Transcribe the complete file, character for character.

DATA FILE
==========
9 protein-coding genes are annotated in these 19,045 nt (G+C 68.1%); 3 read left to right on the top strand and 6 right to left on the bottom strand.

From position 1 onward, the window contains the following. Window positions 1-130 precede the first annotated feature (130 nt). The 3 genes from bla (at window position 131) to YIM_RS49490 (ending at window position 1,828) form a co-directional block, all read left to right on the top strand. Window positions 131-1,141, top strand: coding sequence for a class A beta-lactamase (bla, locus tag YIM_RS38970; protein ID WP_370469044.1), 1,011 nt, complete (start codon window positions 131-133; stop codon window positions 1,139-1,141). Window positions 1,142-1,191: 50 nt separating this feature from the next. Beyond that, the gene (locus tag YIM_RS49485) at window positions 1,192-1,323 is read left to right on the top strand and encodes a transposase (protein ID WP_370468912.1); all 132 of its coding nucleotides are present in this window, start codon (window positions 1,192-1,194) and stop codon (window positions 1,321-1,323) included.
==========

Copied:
9 protein-coding genes are annotated in these 19,045 nt (G+C 68.1%); 3 read left to right on the top strand and 6 right to left on the bottom strand.

From position 1 onward, the window contains the following. Window positions 1-130 precede the first annotated feature (130 nt). The 3 genes from bla (at window position 131) to YIM_RS49490 (ending at window position 1,828) form a co-directional block, all read left to right on the top strand. Window positions 131-1,141, top strand: coding sequence for a class A beta-lactamase (bla, locus tag YIM_RS38970; protein ID WP_370469044.1), 1,011 nt, complete (start codon window positions 131-133; stop codon window positions 1,139-1,141). Window positions 1,142-1,191: 50 nt separating this feature from the next. Beyond that, the gene (locus tag YIM_RS49485) at window positions 1,192-1,323 is read left to right on the top strand and encodes a transposase (protein ID WP_370468912.1); all 132 of its coding nucleotides are present in this window, start codon (window positions 1,192-1,194) and stop codon (window positions 1,321-1,323) included.